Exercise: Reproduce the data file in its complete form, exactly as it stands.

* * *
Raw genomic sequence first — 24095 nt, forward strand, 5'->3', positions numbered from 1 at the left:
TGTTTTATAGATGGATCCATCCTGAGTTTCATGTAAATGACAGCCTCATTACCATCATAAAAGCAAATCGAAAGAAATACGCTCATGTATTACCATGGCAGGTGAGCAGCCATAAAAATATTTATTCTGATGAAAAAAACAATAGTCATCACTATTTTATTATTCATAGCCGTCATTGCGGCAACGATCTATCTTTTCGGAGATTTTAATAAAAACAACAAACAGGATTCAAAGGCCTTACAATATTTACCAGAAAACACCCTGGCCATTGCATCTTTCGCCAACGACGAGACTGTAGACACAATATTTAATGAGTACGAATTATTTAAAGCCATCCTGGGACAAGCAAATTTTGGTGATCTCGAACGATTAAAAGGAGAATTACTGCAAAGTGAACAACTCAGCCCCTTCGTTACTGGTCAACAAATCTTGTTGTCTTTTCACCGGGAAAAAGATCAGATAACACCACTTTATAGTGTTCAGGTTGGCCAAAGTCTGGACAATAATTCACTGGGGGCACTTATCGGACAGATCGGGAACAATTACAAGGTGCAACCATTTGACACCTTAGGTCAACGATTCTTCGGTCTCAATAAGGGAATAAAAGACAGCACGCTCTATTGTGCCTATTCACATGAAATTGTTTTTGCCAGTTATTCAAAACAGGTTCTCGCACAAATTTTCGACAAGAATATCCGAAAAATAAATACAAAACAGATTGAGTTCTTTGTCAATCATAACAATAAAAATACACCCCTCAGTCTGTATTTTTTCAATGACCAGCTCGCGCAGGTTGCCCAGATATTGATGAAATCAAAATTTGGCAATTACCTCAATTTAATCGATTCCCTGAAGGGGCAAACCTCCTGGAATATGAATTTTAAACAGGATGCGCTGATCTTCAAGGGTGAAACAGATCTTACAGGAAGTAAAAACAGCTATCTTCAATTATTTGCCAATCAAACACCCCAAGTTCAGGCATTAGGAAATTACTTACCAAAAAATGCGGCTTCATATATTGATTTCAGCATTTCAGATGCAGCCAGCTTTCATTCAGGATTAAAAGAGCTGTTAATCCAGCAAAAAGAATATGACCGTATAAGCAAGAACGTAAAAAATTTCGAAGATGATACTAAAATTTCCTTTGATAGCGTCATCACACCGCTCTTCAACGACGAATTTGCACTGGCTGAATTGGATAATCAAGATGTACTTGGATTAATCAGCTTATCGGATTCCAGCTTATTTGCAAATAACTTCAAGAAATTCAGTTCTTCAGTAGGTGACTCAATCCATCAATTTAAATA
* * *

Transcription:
Raw genomic sequence first — 24095 nt, forward strand, 5'->3', positions numbered from 1 at the left:
TGTTTTATAGATGGATCCATCCTGAGTTTCATGTAAATGACAGCCTCATTACCATCATAAAAGCAAATCGAAAGAAATACGCTCATGTATTACCATGGCAGGTGAGCAGCCATAAAAATATTTATTCTGATGAAAAAAACAATAGTCATCACTATTTTATTATTCATAGCCGTCATTGCGGCAACGATCTATCTTTTCGGAGATTTTAATAAAAACAACAAACAGGATTCAAAGGCCTTACAATATTTACCAGAAAACACCCTGGCCATTGCATCTTTCGCCAACGACGAGACTGTAGACACAATATTTAATGAGTACGAATTATTTAAAGCCATCCTGGGACAAGCAAATTTTGGTGATCTCGAACGATTAAAAGGAGAATTACTGCAAAGTGAACAACTCAGCCCCTTCGTTACTGGTCAACAAATCTTGTTGTCTTTTCACCGGGAAAAAGATCAGATAACACCACTTTATAGTGTTCAGGTTGGCCAAAGTCTGGACAATAATTCACTGGGGGCACTTATCGGACAGATCGGGAACAATTACAAGGTGCAACCATTTGACACCTTAGGTCAACGATTCTTCGGTCTCAATAAGGGAATAAAAGACAGCACGCTCTATTGTGCCTATTCACATGAAATTGTTTTTGCCAGTTATTCAAAACAGGTTCTCGCACAAATTTTCGACAAGAATATCCGAAAAATAAATACAAAACAGATTGAGTTCTTTGTCAATCATAACAATAAAAATACACCCCTCAGTCTGTATTTTTTCAATGACCAGCTCGCGCAGGTTGCCCAGATATTGATGAAATCAAAATTTGGCAATTACCTCAATTTAATCGATTCCCTGAAGGGGCAAACCTCCTGGAATATGAATTTTAAACAGGATGCGCTGATCTTCAAGGGTGAAACAGATCTTACAGGAAGTAAAAACAGCTATCTTCAATTATTTGCCAATCAAACACCCCAAGTTCAGGCATTAGGAAATTACTTACCAAAAAATGCGGCTTCATATATTGATTTCAGCATTTCAGATGCAGCCAGCTTTCATTCAGGATTAAAAGAGCTGTTAATCCAGCAAAAAGAATATGACCGTATAAGCAAGAACGTAAAAAATTTCGAAGATGATACTAAAATTTCCTTTGATAGCGTCATCACACCGCTCTTCAACGACGAATTTGCACTGGCTGAATTGGATAATCAAGATGTACTTGGATTAATCAGCTTATCGGATTCCAGCTTATTTGCAAATAACTTCAAGAAATTCAGTTCTTCAGTAGGTGACTCAATCCATCAATTTAAATA